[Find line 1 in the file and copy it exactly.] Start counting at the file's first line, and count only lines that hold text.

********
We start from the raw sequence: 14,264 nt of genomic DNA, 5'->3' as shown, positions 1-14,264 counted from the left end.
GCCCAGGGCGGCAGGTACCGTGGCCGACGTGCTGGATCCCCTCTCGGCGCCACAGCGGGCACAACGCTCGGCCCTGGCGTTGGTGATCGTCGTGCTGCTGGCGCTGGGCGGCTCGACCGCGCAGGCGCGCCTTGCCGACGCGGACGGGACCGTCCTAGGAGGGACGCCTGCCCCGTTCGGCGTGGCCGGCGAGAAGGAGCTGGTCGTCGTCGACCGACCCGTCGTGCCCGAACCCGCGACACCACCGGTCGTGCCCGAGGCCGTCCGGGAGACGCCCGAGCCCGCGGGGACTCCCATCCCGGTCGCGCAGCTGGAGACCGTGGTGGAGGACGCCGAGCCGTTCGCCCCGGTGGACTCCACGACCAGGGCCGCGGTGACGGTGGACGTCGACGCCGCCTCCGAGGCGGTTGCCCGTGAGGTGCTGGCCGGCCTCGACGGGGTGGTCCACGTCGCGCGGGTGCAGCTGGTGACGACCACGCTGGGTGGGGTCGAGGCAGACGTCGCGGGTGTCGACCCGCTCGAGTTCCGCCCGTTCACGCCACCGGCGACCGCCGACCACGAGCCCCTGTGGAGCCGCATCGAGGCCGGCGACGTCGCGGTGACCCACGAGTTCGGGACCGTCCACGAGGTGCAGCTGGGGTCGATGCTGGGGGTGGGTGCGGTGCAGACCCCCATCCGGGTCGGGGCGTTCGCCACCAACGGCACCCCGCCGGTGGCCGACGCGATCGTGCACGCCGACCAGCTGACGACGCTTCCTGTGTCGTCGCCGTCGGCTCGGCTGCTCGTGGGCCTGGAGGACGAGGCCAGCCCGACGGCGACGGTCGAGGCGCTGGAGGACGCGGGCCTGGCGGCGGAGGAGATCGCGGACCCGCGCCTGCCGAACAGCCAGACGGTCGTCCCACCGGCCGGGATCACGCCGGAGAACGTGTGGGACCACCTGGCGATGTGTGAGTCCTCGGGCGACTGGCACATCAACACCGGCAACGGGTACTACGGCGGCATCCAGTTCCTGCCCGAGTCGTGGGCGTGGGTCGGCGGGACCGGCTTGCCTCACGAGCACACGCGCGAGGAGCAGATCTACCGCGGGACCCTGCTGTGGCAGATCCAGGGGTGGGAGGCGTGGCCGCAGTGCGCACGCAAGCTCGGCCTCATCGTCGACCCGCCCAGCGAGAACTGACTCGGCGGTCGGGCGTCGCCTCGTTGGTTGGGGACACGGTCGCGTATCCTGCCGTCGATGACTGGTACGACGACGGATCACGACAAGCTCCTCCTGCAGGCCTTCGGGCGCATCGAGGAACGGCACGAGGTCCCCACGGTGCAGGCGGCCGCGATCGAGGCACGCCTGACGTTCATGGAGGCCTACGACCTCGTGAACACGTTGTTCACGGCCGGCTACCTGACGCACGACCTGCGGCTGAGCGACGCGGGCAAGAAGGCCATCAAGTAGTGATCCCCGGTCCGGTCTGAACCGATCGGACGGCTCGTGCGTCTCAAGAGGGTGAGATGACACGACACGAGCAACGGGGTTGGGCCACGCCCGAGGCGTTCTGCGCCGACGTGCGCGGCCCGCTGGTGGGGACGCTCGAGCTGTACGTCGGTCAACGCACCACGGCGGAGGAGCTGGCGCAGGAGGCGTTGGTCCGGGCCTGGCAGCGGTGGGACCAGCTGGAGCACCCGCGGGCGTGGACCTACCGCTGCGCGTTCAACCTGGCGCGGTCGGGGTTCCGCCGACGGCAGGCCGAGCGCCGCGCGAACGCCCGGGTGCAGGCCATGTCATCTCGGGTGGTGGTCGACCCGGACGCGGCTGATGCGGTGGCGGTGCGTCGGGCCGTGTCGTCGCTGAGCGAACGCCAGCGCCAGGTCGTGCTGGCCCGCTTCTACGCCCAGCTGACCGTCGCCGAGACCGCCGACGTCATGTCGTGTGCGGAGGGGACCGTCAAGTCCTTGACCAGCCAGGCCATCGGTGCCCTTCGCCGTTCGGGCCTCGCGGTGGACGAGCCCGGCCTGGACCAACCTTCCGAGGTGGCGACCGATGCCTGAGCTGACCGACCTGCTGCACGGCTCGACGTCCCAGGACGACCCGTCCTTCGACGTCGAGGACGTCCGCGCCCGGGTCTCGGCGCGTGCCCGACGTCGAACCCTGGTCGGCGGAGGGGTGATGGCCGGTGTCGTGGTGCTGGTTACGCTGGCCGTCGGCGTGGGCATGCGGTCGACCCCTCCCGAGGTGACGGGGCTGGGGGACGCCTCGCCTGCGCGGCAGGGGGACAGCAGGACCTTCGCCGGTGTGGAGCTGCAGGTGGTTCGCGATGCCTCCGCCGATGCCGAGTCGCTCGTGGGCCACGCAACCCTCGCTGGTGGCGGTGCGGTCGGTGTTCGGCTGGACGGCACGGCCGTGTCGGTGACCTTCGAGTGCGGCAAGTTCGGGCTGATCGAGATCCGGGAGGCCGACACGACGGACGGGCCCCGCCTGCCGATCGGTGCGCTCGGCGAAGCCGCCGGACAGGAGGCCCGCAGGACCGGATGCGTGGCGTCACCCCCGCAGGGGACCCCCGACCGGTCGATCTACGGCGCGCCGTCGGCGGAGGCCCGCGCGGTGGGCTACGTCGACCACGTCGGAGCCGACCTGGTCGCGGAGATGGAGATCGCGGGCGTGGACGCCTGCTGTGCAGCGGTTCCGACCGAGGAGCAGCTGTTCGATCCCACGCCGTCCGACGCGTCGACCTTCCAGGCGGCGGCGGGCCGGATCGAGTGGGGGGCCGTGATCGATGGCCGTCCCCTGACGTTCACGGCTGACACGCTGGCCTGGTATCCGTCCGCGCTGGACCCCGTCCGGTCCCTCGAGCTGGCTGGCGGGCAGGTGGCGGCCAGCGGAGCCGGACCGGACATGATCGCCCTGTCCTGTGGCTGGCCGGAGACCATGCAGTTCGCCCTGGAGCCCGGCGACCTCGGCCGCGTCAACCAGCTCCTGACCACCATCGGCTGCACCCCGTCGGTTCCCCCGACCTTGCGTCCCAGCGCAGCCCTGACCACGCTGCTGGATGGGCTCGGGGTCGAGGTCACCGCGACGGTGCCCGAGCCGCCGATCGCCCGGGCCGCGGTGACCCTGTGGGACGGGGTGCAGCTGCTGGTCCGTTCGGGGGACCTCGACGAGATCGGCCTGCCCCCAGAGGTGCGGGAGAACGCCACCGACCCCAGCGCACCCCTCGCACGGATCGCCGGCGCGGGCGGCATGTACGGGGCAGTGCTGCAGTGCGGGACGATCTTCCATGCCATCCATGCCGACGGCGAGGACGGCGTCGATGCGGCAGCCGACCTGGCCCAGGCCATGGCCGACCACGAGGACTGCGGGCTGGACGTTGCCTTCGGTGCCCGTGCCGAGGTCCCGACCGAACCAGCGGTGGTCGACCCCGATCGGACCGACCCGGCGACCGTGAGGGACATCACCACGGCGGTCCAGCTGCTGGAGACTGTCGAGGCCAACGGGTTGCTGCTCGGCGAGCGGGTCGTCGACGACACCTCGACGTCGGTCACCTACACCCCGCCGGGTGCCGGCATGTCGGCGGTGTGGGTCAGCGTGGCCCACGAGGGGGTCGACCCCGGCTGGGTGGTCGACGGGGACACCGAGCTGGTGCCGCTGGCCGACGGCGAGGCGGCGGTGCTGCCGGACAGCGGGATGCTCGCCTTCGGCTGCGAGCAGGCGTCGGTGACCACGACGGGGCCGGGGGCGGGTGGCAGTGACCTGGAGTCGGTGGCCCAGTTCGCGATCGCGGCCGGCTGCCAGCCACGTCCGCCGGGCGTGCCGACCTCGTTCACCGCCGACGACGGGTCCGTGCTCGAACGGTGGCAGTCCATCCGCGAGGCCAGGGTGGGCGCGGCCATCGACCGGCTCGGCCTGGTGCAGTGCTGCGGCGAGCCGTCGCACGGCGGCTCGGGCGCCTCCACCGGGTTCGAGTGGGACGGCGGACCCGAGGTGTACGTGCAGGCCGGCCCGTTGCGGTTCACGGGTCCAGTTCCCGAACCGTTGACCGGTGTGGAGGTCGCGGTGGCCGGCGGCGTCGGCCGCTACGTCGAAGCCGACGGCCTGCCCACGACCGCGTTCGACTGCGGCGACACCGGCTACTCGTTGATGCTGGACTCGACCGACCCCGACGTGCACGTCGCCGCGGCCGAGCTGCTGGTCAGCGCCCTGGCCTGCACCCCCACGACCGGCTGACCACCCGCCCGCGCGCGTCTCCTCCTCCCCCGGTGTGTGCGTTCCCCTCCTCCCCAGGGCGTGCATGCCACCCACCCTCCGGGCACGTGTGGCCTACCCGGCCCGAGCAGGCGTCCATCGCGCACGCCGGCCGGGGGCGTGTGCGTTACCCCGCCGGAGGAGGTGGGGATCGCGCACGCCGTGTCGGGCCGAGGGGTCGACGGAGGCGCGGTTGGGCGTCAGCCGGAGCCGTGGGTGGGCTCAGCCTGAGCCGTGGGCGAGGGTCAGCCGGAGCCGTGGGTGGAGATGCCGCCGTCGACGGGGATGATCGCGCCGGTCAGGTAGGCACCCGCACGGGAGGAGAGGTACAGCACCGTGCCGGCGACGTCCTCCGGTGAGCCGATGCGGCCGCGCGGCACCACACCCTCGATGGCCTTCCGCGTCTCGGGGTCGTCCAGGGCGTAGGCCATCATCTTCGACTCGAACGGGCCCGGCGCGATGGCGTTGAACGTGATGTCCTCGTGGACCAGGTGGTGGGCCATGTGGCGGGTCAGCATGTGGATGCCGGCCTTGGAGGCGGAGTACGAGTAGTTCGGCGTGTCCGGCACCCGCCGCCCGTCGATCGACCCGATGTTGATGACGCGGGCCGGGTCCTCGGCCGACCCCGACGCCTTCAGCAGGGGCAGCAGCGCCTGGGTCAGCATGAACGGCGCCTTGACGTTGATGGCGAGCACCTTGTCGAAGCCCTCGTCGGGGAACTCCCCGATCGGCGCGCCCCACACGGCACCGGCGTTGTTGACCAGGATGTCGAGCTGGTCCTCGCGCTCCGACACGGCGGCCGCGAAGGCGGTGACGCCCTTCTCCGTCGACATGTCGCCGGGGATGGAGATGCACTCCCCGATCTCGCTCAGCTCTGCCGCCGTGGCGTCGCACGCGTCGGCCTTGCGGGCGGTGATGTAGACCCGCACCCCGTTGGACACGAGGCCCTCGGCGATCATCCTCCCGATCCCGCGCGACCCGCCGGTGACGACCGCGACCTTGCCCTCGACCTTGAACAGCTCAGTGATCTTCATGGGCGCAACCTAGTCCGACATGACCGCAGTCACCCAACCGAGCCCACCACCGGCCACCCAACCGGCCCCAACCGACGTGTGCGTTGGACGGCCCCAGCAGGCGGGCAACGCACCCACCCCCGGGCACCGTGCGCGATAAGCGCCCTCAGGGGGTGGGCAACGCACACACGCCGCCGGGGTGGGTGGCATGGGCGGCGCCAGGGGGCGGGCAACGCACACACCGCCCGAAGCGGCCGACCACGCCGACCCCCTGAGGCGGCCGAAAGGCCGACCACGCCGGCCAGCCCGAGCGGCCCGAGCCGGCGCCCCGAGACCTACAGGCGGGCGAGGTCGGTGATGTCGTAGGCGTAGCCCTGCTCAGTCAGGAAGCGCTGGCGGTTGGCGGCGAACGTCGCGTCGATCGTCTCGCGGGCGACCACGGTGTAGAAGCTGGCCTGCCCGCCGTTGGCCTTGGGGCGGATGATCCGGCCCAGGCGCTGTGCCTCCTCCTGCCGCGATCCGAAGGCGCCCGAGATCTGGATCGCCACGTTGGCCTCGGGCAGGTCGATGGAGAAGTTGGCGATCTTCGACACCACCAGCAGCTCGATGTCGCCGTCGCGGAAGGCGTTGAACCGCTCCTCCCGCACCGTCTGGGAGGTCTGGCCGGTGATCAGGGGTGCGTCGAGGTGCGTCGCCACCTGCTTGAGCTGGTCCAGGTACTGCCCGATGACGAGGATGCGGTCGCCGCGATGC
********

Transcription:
We start from the raw sequence: 14,264 nt of genomic DNA, 5'->3' as shown, positions 1-14,264 counted from the left end.